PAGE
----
The Black Lives Matter protests are about systematic police brutality and racism. In the face of such weighty issues, it seems petty to talk about mere language, potentially even a drain on activist energy. Nonetheless, I personally find language to be a stimulating topic rather than a draining one, and it can be used as a lens to engage with larger issues.
The larger issue here, is the relationship between anti-racism, and Asian Americans. Anti-racism in the US has largely focused on anti-Black racism, and to a lesser extent anti-Latinx and anti-Indigenous racism. Asian Americans–as well as people of other ethnicities/races/nationalities–tend to throw in some nasty complications, mucking up the clean generalizations people would often like to make. For example, asking people to recognize their White privilege just falls flat when the audience is simply not White.
And you should know, I’m not deliberately trying to trip up anti-racist activists. It’s not a gotcha. It’s just a fact about me, that I’m mixed race Asian American, and my list of privileges is somewhat different. The differences are sometimes important, sometimes not.
I am reminded of a meme that said “Have you ever noticed that the police leave you alone when you’re not doing anything wrong?” I think it’s a racist meme, and the implication is to blame victims of police brutality. But my response is, “Why yes I have noticed that… because I’m not Black. If only Black people could have such an experience.” On some subjects, it matters that I’m Asian American rather than White; but on the subject of police brutality, my experience is that police don’t bother me, and that makes the difference.
There’s an easy way to make a distinction between subjects that affect all non-White people, and subjects that affect specifically Black people. When talking about Black people, use “Black”.1 When talking about all non-White people, you can refer to “People of Color” or “POC”. It’s as simple as that.
Apparently it’s not simple enough though, as I frequently see people using the words incorrectly. A lot of people seem to have the mistaken impression that “POC” is just the newest more politically correct term. Some people are (justifiably) focused on anti-Black racism, and simply haven’t considered that there are other ethnic groups for which the “Black” vs “POC” distinction was highly relevant. And sometimes people are just sloppy about it.
“POC” also has a few other problems that I’ll briefly mention:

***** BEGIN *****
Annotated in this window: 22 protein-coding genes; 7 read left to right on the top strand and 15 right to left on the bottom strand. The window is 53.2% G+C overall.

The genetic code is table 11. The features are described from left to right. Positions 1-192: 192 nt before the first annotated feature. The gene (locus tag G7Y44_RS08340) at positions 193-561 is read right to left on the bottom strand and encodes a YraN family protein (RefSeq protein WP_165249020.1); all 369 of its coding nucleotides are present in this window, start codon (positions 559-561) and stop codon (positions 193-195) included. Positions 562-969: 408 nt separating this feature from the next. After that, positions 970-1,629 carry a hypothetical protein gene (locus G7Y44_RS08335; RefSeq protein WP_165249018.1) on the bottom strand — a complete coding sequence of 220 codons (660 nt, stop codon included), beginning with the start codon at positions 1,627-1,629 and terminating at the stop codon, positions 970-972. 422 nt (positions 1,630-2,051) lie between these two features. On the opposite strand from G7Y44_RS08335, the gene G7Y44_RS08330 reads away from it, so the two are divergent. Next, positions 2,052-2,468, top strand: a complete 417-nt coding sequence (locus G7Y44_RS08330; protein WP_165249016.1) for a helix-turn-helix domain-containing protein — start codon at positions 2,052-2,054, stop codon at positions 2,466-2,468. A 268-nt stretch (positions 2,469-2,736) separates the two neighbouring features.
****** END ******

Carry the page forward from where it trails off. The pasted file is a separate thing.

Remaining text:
- “POC” is a term that emerged from the US, and it doesn’t make sense in every other country. People in the US tend to think themselves the center of universe, and frequently forget this.
- Regrettably, some Asian Americans will use their POC status as a way of dodging their responsibility as allies against anti-Black racism.
- Often in the US we’re interested in talking about Black, Latinx, and Indigenous people, since these groups all have a history of economic oppression.2 “Black” doesn’t work, and “POC” doesn’t either, and the only broadly accepted way to talk about it is by explicitly naming all the groups you’re thinking of.
More recently, “BIPOC” has arisen as an alternative, or a replacement. My understanding is that “BIPOC” has been around for a while, but saw a huge boost in usage in the last month.
What does BIPOC mean? According to the BIPOC project, whose website is very prominent in search results,3 it stands for “Black, Indigenous and People of Color”. Which, I must say, was initially very confusing. Black and Indigenous people are subsets of POC, so it’s a bit like saying, “my pinky, ring, and fingers”. Dropping the Oxford comma only makes it worse.
To make matters even more confusing, it’s sometimes incorrectly defined as “Black/Indigenous People of Color”. Until recently, this was the definition reflected on Urban Dictionary, another very prominent search result. This is analogous to saying, “my pinky/ring fingers”, which means something completely different from the other definition. Eventually the correct definition was added to Urban Dictionary.
After reading a bit, I learned that BIPOC refers to people of color, but places a firm emphasis on Black and Indigenous people. And I can definitely see the need for that. A lot of people can’t or won’t observe the simple distinction between “Black” and “POC”, so maybe we need an all-purpose term that is inclusive enough to cover all cases but focused enough to address with the most dominant forms of racism.
Furthermore, “BIPOC” fills the lexical gap between “Black” and “POC” by also naming Indigenous people.
My major complaint about BIPOC is that it doesn’t also name Latinx people. Or perhaps it subsumes them under the “Indigenous” label, a move that I’m not sure Latinx people would appreciate. For what it’s worth, when I looked at the Google Trends data, one of the top related queries was Adam Rapaport, a magazine editor in the foodie world who was found to have done brownface. Plainly nobody had a problem with applying BIPOC in a context where Latinx people were central.
Should you use Black, BIPOC, or POC? You can use different ones as suits the situation. I wouldn’t stress over it, there are more important things to worry about.
1. “Black” or “black”, with or without capitalization is acceptable. As you can see, I prefer to capitalize. (return)
2. Note that immigrants from some Asian countries have also had a history of economic oppression. But there’s also the widespread phenomenon of brain drain, which is what my own family background looks like. This has a huge impact on how Asian Americans are viewed–as a “model minority”–even though some smaller Asian groups are actually doing very poorly. (return)
3. At time of writing, the most prominent search result is a NYT article, which I think is pretty mediocre. There are some pretty strange takes in there. But I leave that discussion for the comments. (return)